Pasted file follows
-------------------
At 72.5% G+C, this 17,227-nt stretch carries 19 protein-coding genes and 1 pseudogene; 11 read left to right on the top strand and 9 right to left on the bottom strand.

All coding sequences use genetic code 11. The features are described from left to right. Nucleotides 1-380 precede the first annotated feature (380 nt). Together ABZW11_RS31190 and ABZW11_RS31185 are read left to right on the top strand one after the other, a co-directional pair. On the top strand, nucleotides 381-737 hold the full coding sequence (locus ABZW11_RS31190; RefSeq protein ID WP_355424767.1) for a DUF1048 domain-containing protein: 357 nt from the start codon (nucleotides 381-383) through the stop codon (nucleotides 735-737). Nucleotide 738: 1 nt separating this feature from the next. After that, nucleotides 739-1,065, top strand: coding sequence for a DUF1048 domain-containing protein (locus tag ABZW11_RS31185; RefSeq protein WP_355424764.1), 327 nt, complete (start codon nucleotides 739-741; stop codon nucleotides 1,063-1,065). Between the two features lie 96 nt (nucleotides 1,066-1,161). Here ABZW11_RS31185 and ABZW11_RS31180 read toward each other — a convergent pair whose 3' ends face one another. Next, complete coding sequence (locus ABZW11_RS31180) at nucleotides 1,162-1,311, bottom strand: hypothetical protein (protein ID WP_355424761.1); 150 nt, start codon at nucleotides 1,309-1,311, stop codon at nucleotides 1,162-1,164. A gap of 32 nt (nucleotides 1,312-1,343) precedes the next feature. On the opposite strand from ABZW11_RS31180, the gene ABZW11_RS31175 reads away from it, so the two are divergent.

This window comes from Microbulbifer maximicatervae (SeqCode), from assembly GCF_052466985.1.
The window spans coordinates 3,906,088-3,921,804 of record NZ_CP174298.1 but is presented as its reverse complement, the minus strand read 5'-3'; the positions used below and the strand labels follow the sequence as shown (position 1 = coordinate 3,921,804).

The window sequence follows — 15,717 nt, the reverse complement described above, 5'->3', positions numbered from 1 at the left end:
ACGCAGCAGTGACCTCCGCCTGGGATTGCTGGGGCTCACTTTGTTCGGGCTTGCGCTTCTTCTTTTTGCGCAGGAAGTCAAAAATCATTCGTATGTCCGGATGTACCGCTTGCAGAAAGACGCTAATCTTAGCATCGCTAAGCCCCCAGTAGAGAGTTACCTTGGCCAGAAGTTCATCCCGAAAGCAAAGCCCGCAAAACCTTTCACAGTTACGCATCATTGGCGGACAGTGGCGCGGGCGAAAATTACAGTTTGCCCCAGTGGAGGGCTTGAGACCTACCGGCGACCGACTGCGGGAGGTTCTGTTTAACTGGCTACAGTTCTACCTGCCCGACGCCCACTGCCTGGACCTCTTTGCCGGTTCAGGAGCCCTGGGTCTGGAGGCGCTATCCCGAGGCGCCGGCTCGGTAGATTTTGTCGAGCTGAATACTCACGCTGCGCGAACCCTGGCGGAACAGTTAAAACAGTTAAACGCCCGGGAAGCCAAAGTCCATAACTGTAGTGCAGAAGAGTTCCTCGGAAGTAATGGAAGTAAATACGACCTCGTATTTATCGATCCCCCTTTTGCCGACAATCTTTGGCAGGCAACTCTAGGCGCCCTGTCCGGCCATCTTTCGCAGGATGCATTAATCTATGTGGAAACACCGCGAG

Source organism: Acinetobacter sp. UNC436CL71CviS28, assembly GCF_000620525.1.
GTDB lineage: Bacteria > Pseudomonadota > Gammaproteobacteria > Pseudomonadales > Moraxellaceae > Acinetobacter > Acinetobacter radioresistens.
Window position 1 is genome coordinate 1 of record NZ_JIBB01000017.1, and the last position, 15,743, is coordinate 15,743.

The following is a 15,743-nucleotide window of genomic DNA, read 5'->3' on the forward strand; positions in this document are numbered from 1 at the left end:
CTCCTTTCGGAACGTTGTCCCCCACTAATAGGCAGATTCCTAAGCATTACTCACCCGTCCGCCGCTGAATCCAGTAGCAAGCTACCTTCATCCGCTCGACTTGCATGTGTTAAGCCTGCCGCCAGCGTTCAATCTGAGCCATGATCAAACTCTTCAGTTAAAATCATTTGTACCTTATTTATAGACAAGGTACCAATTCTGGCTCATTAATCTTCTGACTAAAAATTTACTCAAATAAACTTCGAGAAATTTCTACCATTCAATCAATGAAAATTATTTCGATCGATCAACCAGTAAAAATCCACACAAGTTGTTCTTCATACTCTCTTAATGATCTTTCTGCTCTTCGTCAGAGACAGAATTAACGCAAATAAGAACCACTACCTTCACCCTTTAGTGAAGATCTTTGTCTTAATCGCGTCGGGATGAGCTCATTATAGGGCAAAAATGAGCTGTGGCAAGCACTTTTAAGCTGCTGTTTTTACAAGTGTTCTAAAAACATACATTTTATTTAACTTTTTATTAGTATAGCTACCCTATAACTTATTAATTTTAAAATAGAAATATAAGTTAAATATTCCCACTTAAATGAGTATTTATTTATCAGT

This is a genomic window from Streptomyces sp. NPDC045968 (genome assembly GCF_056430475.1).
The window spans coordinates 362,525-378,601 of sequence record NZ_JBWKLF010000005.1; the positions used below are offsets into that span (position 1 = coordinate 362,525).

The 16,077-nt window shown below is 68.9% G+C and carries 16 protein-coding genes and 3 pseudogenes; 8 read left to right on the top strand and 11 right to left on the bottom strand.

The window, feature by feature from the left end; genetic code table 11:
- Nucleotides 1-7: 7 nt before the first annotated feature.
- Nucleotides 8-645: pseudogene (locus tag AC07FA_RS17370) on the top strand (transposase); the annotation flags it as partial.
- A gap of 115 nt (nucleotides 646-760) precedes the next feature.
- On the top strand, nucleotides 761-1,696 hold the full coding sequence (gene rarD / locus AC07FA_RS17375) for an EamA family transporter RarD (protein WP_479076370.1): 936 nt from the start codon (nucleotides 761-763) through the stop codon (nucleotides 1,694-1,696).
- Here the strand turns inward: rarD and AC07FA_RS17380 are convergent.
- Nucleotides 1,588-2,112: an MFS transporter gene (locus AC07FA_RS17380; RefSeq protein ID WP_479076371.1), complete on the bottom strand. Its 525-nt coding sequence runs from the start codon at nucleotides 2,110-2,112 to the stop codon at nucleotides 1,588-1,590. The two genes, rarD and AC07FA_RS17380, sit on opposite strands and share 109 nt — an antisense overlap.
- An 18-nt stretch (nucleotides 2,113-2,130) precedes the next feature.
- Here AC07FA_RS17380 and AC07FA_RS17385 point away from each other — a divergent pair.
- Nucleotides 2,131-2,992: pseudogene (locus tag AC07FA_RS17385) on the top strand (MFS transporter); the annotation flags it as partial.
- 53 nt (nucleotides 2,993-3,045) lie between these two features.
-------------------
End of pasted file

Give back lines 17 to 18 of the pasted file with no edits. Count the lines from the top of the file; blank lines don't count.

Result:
- Nucleotides 8-645: pseudogene (locus tag AC07FA_RS17370) on the top strand (transposase); the annotation flags it as partial.
- A gap of 115 nt (nucleotides 646-760) precedes the next feature.